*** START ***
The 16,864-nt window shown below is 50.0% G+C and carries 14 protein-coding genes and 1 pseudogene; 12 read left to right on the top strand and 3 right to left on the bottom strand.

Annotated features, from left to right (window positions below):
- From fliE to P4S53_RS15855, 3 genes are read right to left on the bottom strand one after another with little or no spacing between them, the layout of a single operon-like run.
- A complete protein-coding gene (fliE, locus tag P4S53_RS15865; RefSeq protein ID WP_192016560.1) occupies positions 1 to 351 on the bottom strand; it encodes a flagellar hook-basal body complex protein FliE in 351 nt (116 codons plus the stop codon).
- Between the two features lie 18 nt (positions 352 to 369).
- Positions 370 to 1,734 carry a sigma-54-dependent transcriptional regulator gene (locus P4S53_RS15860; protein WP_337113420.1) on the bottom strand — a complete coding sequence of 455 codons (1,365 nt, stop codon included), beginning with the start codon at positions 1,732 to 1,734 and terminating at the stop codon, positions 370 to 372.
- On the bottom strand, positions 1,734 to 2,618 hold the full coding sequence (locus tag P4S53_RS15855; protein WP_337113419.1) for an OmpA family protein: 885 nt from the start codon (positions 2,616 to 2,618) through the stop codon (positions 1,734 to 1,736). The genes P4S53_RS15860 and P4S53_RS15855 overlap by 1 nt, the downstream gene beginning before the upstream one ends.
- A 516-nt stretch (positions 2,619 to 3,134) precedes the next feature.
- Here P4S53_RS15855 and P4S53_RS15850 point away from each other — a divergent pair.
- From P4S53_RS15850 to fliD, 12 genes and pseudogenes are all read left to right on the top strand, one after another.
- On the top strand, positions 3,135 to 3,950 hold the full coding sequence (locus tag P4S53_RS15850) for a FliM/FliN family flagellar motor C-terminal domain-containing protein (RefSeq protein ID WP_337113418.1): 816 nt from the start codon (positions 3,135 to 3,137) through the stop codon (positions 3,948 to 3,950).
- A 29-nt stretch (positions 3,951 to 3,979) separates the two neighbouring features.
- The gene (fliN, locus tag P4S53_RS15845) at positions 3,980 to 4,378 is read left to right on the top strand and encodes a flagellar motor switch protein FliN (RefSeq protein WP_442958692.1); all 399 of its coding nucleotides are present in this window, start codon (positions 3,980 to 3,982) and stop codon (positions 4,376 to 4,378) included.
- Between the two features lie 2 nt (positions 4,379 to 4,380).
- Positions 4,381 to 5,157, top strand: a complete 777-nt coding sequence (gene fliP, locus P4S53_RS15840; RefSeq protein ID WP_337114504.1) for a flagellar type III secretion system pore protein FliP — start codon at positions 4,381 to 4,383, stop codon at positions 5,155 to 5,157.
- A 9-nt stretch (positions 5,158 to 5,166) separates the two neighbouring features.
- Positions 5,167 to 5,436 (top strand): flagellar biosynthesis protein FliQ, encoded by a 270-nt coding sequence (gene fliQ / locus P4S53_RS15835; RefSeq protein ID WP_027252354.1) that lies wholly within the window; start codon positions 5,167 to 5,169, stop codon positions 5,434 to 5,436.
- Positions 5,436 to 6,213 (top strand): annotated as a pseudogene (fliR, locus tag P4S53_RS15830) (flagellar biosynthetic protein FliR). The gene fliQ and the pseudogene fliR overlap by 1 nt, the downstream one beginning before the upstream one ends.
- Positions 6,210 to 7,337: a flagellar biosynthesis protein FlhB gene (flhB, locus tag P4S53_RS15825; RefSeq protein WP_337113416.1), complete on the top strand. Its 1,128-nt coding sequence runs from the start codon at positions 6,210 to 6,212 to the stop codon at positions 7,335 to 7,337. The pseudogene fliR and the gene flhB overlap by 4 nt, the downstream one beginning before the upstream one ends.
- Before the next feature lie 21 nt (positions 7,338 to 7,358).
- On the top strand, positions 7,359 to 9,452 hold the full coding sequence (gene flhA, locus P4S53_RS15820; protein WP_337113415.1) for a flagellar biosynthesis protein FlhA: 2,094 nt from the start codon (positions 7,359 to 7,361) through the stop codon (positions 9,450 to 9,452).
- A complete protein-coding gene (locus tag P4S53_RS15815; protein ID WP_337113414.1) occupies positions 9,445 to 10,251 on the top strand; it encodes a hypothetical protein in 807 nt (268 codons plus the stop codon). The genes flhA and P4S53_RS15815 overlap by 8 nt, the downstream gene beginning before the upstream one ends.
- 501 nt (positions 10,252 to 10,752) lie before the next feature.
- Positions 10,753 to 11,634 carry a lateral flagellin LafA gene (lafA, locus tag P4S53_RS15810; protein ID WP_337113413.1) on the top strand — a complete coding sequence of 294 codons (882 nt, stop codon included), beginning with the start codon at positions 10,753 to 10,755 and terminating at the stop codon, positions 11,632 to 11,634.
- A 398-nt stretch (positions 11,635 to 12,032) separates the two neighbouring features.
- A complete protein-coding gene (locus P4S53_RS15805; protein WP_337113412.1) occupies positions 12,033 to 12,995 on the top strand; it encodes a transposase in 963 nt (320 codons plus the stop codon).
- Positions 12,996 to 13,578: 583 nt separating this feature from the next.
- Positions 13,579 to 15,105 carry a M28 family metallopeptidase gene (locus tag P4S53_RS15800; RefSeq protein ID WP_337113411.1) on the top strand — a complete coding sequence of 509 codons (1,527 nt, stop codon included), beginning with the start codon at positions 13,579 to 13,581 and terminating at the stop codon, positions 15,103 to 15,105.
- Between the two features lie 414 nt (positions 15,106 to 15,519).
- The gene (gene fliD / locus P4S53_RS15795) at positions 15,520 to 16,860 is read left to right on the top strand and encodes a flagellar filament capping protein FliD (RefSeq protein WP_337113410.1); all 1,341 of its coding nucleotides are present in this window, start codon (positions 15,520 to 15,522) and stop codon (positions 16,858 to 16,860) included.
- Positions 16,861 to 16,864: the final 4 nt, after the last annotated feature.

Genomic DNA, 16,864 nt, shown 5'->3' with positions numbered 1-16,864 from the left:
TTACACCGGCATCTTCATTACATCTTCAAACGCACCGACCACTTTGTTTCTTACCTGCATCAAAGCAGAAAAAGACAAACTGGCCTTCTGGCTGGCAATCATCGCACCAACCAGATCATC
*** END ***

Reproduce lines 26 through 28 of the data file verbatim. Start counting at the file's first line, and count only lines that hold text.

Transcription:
- A complete protein-coding gene (locus P4S53_RS15805; protein WP_337113412.1) occupies positions 12,033 to 12,995 on the top strand; it encodes a transposase in 963 nt (320 codons plus the stop codon).
- Positions 12,996 to 13,578: 583 nt separating this feature from the next.
- Positions 13,579 to 15,105 carry a M28 family metallopeptidase gene (locus tag P4S53_RS15800; RefSeq protein ID WP_337113411.1) on the top strand — a complete coding sequence of 509 codons (1,527 nt, stop codon included), beginning with the start codon at positions 13,579 to 13,581 and terminating at the stop codon, positions 15,103 to 15,105.